Having an independent contractor is significantly easier from an administrative standpoint. You do not have to worry about payroll taxes, benefits, severance pay, unemployment insurance, or many other managerial responsibilities that come with hiring an employee.
3. Lower Costs
Independent contractors have much lower overhead than company employees. Between benefits, HR administration, equipment, additional costs, and legal responsibilities of an employee, hiring an independent contractor is usually cheaper than a full-time employee.
4. Reduced Exposure To Lawsuits
Employees have rights protected by law (family and medical leave, equal employment opportunity, overtime restrictions, and many others) that independent contractors do not have. That’s not to say an independent contractor couldn't sue you, but labor laws are structured as a benefit for the W2 employees in your company. Breaking any of the federal or state laws that are associated with employee rights will put you at risk of a very serious lawsuit or legal action.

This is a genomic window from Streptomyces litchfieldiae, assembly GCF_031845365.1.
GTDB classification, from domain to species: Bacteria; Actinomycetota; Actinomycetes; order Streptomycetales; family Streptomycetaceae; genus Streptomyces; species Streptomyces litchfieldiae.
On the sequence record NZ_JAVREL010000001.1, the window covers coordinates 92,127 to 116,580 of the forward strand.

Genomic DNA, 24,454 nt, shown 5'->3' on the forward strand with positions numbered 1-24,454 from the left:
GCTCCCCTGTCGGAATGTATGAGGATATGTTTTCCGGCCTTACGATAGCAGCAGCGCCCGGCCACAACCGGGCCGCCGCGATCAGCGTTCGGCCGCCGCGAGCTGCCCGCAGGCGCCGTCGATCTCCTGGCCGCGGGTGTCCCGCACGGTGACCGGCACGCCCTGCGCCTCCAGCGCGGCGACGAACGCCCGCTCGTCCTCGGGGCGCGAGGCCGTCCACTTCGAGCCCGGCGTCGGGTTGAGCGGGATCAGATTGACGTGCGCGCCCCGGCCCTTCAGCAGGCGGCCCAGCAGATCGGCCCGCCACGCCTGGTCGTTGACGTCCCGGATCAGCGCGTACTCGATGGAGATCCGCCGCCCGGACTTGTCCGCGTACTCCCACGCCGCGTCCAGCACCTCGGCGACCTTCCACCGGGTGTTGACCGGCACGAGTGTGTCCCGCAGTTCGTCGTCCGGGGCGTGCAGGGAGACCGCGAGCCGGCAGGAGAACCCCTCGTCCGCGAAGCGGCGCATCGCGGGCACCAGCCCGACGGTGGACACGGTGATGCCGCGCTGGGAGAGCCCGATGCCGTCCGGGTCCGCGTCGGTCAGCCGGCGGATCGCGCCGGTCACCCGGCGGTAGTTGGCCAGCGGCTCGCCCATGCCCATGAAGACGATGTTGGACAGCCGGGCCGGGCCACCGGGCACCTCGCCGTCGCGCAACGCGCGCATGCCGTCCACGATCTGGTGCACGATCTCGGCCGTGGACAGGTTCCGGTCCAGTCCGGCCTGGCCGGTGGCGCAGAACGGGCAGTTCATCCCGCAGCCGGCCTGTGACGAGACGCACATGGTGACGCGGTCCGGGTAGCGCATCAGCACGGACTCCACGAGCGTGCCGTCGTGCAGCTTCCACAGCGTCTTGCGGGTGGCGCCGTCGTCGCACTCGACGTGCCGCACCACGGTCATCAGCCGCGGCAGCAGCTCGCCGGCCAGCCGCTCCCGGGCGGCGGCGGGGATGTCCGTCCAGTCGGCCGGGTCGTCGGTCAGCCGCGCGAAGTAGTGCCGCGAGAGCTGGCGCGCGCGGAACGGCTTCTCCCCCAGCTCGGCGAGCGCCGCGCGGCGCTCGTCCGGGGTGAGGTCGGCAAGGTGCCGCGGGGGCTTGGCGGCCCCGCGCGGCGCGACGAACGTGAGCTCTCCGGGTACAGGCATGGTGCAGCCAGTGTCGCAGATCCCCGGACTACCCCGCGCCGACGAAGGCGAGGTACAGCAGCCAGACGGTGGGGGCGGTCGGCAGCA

On the other hand, independent contractors are not subject to as many laws since they are technically self-employed. This significantly reduces your chances of an employment-related lawsuit.
4 Negatives Of Hiring Independent Contractors
1. Less Control
By definition, you have very little control over how independent contractors do their job, when they work, or what equipment they use. This can increase the chances of a workplace injury, or the work simply not being done exactly how you wanted.
2. More Turnover
The flexibility of having an independent contractor on board works both ways. With no benefits, no promise of regular hours, and an easily severable relationship, independent contractors can and do move around more frequently than their full-time employee counterparts.
For many businesses in high-skilled areas where knowledgeable employees are hard to find, this high risk of turnover can be a deal breaker. In other fields, not so much. The risk of having higher turnover is something you should evaluate in the context of your business operations.
3. Potential IRS Audits
Having a lot of 1099 independent contractors on your payroll subjects you to more IRS scrutiny. The IRS will commonly go into businesses that use independent contractors and do an audit of the type of work that’s being done to verify the independent contractors meet the legal requirements of the role.
If you do not meet all these requirements, you will be subject to some potentially harsh penalties, such as paying back taxes on their employee payroll if they were classified correctly. This is a significant risk that you should consider before hiring 1099 independent contractors.
4. Insurance Ramifications